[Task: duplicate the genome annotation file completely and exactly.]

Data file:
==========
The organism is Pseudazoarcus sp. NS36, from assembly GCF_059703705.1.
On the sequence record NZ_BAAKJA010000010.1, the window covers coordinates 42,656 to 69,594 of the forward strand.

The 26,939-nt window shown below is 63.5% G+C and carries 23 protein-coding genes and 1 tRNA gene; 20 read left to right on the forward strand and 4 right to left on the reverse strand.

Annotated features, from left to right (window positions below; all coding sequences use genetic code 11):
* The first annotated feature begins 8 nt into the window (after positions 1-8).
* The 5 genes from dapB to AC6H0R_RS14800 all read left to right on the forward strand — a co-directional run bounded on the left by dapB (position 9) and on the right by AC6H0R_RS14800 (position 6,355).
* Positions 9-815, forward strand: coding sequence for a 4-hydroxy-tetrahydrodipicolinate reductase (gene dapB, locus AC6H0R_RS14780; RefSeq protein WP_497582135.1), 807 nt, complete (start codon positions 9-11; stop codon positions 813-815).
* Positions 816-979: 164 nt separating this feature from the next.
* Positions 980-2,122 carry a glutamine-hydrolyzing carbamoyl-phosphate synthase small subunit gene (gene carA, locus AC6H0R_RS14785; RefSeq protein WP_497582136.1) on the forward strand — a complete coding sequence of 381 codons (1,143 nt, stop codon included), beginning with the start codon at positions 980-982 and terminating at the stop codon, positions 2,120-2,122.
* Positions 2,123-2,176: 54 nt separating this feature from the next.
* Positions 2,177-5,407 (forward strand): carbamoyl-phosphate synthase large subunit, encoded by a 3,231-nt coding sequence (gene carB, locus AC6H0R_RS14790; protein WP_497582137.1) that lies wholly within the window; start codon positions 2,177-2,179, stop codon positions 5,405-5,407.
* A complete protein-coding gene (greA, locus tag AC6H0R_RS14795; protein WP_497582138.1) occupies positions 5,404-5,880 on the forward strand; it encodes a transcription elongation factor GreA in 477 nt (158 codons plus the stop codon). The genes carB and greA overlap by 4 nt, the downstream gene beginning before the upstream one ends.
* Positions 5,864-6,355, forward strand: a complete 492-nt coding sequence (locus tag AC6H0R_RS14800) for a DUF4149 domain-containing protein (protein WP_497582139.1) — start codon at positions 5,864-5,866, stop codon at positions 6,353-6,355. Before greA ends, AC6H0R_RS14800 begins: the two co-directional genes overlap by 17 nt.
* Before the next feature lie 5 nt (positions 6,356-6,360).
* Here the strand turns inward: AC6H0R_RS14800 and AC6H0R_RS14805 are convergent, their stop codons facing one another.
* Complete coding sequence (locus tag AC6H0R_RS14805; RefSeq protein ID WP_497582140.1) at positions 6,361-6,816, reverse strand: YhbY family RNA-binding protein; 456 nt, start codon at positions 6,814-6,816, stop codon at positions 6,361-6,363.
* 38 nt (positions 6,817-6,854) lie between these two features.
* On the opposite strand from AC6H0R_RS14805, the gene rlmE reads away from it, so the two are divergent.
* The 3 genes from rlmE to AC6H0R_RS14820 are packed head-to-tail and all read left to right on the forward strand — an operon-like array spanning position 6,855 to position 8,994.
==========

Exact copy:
The organism is Pseudazoarcus sp. NS36, from assembly GCF_059703705.1.
On the sequence record NZ_BAAKJA010000010.1, the window covers coordinates 42,656 to 69,594 of the forward strand.

The 26,939-nt window shown below is 63.5% G+C and carries 23 protein-coding genes and 1 tRNA gene; 20 read left to right on the forward strand and 4 right to left on the reverse strand.

Annotated features, from left to right (window positions below; all coding sequences use genetic code 11):
* The first annotated feature begins 8 nt into the window (after positions 1-8).
* The 5 genes from dapB to AC6H0R_RS14800 all read left to right on the forward strand — a co-directional run bounded on the left by dapB (position 9) and on the right by AC6H0R_RS14800 (position 6,355).
* Positions 9-815, forward strand: coding sequence for a 4-hydroxy-tetrahydrodipicolinate reductase (gene dapB, locus AC6H0R_RS14780; RefSeq protein WP_497582135.1), 807 nt, complete (start codon positions 9-11; stop codon positions 813-815).
* Positions 816-979: 164 nt separating this feature from the next.
* Positions 980-2,122 carry a glutamine-hydrolyzing carbamoyl-phosphate synthase small subunit gene (gene carA, locus AC6H0R_RS14785; RefSeq protein WP_497582136.1) on the forward strand — a complete coding sequence of 381 codons (1,143 nt, stop codon included), beginning with the start codon at positions 980-982 and terminating at the stop codon, positions 2,120-2,122.
* Positions 2,123-2,176: 54 nt separating this feature from the next.
* Positions 2,177-5,407 (forward strand): carbamoyl-phosphate synthase large subunit, encoded by a 3,231-nt coding sequence (gene carB, locus AC6H0R_RS14790; protein WP_497582137.1) that lies wholly within the window; start codon positions 2,177-2,179, stop codon positions 5,405-5,407.
* A complete protein-coding gene (greA, locus tag AC6H0R_RS14795; protein WP_497582138.1) occupies positions 5,404-5,880 on the forward strand; it encodes a transcription elongation factor GreA in 477 nt (158 codons plus the stop codon). The genes carB and greA overlap by 4 nt, the downstream gene beginning before the upstream one ends.
* Positions 5,864-6,355, forward strand: a complete 492-nt coding sequence (locus tag AC6H0R_RS14800) for a DUF4149 domain-containing protein (protein WP_497582139.1) — start codon at positions 5,864-5,866, stop codon at positions 6,353-6,355. Before greA ends, AC6H0R_RS14800 begins: the two co-directional genes overlap by 17 nt.
* Before the next feature lie 5 nt (positions 6,356-6,360).
* Here the strand turns inward: AC6H0R_RS14800 and AC6H0R_RS14805 are convergent, their stop codons facing one another.
* Complete coding sequence (locus tag AC6H0R_RS14805; RefSeq protein ID WP_497582140.1) at positions 6,361-6,816, reverse strand: YhbY family RNA-binding protein; 456 nt, start codon at positions 6,814-6,816, stop codon at positions 6,361-6,363.
* 38 nt (positions 6,817-6,854) lie between these two features.
* On the opposite strand from AC6H0R_RS14805, the gene rlmE reads away from it, so the two are divergent.
* The 3 genes from rlmE to AC6H0R_RS14820 are packed head-to-tail and all read left to right on the forward strand — an operon-like array spanning position 6,855 to position 8,994.